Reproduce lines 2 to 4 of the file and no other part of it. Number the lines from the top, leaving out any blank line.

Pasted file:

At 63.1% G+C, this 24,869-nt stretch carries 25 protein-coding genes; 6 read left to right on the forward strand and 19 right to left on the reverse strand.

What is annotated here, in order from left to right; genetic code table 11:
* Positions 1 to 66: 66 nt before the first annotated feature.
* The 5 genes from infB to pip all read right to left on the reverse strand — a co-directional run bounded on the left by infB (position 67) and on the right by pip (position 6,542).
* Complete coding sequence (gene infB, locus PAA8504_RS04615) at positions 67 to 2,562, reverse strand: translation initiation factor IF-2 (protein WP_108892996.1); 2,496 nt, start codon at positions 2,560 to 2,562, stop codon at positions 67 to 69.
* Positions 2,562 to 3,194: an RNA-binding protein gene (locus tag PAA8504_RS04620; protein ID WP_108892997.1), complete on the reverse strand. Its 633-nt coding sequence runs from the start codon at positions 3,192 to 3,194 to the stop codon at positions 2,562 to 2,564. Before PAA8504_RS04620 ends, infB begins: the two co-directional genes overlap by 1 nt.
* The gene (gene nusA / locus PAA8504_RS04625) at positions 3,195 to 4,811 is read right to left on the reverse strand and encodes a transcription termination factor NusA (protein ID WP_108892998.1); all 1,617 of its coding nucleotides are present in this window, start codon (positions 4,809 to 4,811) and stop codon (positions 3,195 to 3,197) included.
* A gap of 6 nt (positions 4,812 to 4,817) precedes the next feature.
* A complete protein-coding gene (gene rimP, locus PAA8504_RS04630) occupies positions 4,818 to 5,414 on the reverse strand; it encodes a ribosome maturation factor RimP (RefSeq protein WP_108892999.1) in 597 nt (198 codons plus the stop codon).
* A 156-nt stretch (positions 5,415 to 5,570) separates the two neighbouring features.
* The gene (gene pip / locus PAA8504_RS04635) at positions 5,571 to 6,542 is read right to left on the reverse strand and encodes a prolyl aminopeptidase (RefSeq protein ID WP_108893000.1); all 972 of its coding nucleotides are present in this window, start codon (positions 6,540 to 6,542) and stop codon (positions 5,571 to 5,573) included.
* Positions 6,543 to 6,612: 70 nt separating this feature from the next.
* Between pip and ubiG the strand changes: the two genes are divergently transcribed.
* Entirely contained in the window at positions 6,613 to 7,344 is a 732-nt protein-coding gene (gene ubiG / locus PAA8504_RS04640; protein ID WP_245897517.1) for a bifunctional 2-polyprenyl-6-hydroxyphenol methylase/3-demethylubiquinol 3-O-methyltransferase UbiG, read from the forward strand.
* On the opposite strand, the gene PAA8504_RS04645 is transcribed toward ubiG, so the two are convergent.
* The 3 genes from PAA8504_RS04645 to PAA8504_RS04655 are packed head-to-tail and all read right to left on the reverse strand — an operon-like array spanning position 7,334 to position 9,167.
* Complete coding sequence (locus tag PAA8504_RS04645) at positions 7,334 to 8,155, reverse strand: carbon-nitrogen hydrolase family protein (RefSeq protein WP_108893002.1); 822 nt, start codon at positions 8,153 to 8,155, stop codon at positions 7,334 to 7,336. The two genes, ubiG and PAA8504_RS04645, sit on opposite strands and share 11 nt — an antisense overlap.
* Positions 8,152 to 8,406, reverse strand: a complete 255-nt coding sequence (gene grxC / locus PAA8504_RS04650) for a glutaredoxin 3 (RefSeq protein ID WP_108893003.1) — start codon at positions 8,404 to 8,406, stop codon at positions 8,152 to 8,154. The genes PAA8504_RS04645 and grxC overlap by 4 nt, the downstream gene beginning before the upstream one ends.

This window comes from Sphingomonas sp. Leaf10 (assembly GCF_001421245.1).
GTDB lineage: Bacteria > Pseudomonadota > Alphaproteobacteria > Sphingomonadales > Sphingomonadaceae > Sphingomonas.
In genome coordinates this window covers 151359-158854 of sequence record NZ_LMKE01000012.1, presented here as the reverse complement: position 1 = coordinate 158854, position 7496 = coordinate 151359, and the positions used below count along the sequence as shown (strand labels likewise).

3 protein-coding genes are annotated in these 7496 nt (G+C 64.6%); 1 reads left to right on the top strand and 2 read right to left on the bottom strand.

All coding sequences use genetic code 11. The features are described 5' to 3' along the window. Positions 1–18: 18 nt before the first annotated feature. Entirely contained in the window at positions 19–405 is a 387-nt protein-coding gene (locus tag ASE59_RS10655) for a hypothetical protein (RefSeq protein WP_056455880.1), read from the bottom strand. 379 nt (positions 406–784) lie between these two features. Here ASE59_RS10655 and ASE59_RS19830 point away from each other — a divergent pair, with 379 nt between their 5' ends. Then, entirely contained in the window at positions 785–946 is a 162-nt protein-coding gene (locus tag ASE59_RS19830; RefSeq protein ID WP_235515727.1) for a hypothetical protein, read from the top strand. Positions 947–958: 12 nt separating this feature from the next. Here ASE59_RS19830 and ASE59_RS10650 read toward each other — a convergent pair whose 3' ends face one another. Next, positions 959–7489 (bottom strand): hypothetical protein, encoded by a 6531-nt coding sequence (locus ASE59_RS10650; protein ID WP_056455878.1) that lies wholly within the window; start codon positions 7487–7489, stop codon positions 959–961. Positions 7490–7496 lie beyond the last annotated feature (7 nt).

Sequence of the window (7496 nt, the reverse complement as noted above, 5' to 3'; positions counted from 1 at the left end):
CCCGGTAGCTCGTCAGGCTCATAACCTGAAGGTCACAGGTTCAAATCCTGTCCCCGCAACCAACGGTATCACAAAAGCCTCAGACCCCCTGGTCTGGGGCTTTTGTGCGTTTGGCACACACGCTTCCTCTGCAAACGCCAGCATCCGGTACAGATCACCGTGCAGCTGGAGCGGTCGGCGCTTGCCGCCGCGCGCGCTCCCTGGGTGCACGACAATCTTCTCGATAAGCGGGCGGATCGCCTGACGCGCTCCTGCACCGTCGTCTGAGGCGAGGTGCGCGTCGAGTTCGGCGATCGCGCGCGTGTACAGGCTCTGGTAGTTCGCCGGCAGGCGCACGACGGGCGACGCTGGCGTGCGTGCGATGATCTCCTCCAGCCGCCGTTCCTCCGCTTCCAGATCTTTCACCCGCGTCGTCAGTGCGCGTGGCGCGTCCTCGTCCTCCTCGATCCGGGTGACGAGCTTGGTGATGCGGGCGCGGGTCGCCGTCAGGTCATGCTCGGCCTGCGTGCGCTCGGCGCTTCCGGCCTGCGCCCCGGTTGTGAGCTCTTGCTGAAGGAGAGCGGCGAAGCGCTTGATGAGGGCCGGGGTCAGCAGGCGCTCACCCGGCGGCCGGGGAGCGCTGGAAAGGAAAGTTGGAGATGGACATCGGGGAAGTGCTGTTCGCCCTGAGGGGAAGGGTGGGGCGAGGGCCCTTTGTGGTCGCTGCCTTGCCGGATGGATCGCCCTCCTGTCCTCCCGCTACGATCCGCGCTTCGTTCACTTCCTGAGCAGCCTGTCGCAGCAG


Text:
What is annotated here, in order from left to right; genetic code table 11:
* Positions 1 to 66: 66 nt before the first annotated feature.
* The 5 genes from infB to pip all read right to left on the reverse strand — a co-directional run bounded on the left by infB (position 67) and on the right by pip (position 6,542).